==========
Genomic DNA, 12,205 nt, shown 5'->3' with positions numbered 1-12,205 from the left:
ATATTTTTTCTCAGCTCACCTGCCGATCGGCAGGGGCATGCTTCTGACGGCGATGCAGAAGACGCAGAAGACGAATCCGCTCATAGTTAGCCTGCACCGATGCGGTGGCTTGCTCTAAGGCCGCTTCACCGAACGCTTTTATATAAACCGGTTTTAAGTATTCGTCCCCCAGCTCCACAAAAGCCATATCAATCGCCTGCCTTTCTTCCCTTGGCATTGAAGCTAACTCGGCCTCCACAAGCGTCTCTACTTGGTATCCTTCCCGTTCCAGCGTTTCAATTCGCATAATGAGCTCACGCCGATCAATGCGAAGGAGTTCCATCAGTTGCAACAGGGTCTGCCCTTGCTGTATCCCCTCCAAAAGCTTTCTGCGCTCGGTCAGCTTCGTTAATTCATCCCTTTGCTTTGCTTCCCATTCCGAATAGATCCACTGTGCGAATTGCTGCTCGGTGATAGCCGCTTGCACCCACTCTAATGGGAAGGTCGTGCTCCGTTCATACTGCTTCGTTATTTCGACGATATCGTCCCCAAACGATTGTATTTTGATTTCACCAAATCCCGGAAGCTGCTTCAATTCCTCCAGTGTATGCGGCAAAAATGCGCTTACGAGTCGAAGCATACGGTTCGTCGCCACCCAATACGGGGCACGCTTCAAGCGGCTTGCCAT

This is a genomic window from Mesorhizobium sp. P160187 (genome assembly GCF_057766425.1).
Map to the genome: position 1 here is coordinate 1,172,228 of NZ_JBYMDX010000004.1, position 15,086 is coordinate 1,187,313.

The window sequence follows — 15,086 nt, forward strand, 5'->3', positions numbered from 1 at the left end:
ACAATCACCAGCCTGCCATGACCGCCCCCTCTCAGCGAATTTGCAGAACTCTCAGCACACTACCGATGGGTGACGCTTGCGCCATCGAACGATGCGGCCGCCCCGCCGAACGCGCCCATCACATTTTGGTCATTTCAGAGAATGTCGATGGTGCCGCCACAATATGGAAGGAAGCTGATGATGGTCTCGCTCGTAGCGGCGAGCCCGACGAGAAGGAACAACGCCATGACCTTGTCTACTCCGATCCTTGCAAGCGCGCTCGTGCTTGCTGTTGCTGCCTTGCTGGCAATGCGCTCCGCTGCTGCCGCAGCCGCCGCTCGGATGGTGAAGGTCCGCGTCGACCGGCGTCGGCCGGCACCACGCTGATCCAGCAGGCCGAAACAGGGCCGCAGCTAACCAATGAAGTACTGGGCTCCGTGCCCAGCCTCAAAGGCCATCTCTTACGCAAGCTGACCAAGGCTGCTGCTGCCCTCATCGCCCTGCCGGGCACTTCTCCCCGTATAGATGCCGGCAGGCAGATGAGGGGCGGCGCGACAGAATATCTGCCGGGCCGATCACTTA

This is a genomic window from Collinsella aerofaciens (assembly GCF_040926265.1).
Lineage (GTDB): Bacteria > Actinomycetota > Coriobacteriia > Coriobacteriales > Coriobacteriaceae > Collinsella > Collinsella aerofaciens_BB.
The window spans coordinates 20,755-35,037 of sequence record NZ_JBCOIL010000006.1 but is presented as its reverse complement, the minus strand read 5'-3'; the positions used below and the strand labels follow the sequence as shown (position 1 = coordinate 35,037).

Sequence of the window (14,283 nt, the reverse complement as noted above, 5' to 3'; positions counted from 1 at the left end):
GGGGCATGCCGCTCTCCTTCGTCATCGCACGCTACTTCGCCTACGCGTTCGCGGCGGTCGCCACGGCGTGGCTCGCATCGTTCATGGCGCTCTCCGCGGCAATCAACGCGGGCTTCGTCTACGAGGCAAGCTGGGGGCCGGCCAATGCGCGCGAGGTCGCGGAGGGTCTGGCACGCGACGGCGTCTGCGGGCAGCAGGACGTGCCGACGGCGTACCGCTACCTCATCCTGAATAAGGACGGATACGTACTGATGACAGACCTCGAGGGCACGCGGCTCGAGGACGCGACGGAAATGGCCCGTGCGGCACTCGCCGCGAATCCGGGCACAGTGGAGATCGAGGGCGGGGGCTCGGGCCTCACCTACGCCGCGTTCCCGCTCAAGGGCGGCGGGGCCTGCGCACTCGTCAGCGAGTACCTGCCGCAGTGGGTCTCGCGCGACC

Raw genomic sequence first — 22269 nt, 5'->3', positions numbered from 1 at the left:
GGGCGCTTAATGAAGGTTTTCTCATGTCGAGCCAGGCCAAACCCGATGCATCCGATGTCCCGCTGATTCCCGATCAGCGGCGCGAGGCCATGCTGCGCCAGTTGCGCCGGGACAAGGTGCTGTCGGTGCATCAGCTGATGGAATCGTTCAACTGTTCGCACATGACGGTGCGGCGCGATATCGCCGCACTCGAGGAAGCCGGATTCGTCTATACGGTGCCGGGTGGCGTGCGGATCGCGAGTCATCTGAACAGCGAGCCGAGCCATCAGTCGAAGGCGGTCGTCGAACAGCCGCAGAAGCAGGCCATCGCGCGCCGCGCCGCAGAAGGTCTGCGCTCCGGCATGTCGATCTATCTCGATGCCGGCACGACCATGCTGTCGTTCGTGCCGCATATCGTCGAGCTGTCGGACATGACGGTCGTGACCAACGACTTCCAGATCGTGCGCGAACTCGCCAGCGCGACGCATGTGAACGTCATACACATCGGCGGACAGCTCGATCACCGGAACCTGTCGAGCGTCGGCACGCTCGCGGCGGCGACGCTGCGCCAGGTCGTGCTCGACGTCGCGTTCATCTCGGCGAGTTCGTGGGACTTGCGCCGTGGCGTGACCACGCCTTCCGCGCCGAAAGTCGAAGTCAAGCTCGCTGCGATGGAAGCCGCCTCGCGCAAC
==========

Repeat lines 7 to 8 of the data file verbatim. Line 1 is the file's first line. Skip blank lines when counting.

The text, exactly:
This is a genomic window from Collinsella aerofaciens (assembly GCF_040926265.1).
Lineage (GTDB): Bacteria > Actinomycetota > Coriobacteriia > Coriobacteriales > Coriobacteriaceae > Collinsella > Collinsella aerofaciens_BB.